Senator Warren remains a solid star in yet another debate, having a viable plan for every issue. Senator Sanders badly needed cough medicine and remains true to doing all he can for the people. Senator Castro was demeaned by his own cruel and not accurate attacks on previous VP Biden. Past VP Biden came off defiant, gave convoluted answers and appeared flustered. Beto O’Rouke was measured and calmed down other candidates until on the topic of gun control. At which point, Beto got heated and understandably so, given the recent mass shootings in Texas.

Senator Harris improved from the last debate by not being agitated & showing a few smiles. She looked at the camera and confronted President Trump a few times. Representative Cory Booker remained a gentleman with his consistent message that every program he promotes will look to protecting the environment and mitigating global warming. Hope others follow that lead. Mr. Yang was all about buying votes and selling his business acumen. Mayor Pete Buttigiege continues to be well spoken and somewhat conservative on all issues. Senator Klobuchar did all but specifically say she represents the center. All in all there was little about which they disagreed except on how each would fund their various plans. They feel healthcare, education and a living wage are rights, that past-President Obama did well for the people of the US of A and that global warming is, indeed, a crisis.

Susan Cobb


To the Editor:

The standards and sensibilities that have made our town a place that people think they want to move to should be maintained above the tyranny of proposed development.

To those who think that Sisters needs a Dollar General, let me point out that we DID have one here for a while. It recently went out of business, (by recently I mean in the last few years). Before the dollar store was here, we had another discount shop called “Sisters Outpost” located in the same area. It also went out of business.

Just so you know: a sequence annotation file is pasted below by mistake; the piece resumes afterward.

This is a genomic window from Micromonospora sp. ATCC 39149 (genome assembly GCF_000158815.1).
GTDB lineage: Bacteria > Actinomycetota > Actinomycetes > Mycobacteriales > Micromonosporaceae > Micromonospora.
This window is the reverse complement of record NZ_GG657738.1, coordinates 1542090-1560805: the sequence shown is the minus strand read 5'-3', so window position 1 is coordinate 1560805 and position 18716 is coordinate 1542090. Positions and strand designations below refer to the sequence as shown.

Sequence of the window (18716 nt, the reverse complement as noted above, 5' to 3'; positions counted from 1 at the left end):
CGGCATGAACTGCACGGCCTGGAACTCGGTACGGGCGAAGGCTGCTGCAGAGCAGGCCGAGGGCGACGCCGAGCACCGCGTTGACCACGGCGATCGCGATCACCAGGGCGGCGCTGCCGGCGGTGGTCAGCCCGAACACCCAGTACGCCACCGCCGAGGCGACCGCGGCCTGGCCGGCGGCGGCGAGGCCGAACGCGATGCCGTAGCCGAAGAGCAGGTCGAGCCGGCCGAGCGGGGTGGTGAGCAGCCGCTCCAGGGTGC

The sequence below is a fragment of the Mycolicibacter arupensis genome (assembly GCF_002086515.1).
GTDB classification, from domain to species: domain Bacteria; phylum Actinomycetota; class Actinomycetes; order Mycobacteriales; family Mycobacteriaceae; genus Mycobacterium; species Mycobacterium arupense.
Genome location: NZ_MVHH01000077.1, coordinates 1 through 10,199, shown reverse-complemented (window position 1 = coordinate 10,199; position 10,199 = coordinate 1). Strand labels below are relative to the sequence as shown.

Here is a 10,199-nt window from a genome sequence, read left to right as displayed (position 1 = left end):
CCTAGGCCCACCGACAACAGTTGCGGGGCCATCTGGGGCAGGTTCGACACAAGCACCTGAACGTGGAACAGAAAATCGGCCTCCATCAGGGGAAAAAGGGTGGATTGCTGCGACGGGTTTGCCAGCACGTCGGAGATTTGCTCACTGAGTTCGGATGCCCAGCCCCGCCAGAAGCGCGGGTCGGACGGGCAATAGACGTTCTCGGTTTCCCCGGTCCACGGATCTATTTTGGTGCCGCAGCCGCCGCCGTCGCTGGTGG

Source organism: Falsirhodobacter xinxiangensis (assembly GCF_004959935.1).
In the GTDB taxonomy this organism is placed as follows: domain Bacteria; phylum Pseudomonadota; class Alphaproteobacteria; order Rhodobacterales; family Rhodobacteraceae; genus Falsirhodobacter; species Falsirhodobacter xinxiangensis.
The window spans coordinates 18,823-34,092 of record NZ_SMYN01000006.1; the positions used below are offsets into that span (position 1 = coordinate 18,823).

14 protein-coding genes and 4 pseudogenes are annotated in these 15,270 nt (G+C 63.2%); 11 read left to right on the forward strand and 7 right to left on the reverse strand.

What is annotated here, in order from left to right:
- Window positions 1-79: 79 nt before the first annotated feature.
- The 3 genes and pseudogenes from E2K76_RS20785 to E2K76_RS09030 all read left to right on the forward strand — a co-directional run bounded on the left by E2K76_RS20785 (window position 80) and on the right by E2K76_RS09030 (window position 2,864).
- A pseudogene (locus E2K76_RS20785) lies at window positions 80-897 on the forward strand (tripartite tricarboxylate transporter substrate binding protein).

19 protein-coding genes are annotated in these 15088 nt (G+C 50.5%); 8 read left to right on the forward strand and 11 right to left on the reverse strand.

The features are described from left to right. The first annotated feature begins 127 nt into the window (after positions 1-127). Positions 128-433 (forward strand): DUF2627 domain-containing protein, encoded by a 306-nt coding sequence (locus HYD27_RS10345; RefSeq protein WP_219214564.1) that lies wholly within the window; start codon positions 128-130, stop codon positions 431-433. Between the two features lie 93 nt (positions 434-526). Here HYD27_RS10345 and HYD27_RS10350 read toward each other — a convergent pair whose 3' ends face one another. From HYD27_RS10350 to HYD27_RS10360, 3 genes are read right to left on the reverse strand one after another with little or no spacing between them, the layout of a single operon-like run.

As a past local business-owner, and local long-term retail worker, mother of three who raised her kids here over the last 20-plus years, I feel confident to guess that the people of Sisters value their more traditional local businesses over common franchises. Where they know the business owners and their lives, and vice versa. Sharing the ups and downs of doing business in a small town, there comes a sense of camaraderie between neighboring business-owners and customers alike. Friendships and understandings have been built over the course of years.

Yes, at times it is expensive to live here — but it is the same all over the Pacific Northwest. We all struggle to make ends meet. It has been part of our Sisters history that we support each other, taking turns shopping between Ray’s and Bi-Mart, and the local hardware stores etc., so that everyone gets a share, and for the most part, the dollars stay right here in town.

I think the idea of a Dollar General store comes from people who have not lived here for very long.

Also, most merchandise in a dollar store comes from China — the ingredients of which are usually questionable at best. (There is a very real reason why it only costs $1). Here, we live in a wonderful place with high-quality goods readily available, maybe for a few dollars more, but well worth the investment for our community and the health of our families. And we know that Dollar General money does not come into our community, but goes back to Dollar General corporate — whereever they may be located.

We are a quirky little town. We have facades and walls up. I know more about my neighbor than I want, and they know more than they want about me. But when things go wrong, the facades and the walls come down, and people jump in to help each other until the trauma passes.

Such “small town values” are the reason people are moving here now. If we start bringing these sorts of businesses in, we begin the slow journey toward destroying what made our town good to begin with.

Michelle P. Ehr

s s s

Editor’s note: Dollar General is a chain of variety merchandise stores headquartered in Goodlettsville, Tennessee. They are a discount retailer, but not a “dollar store,” per se.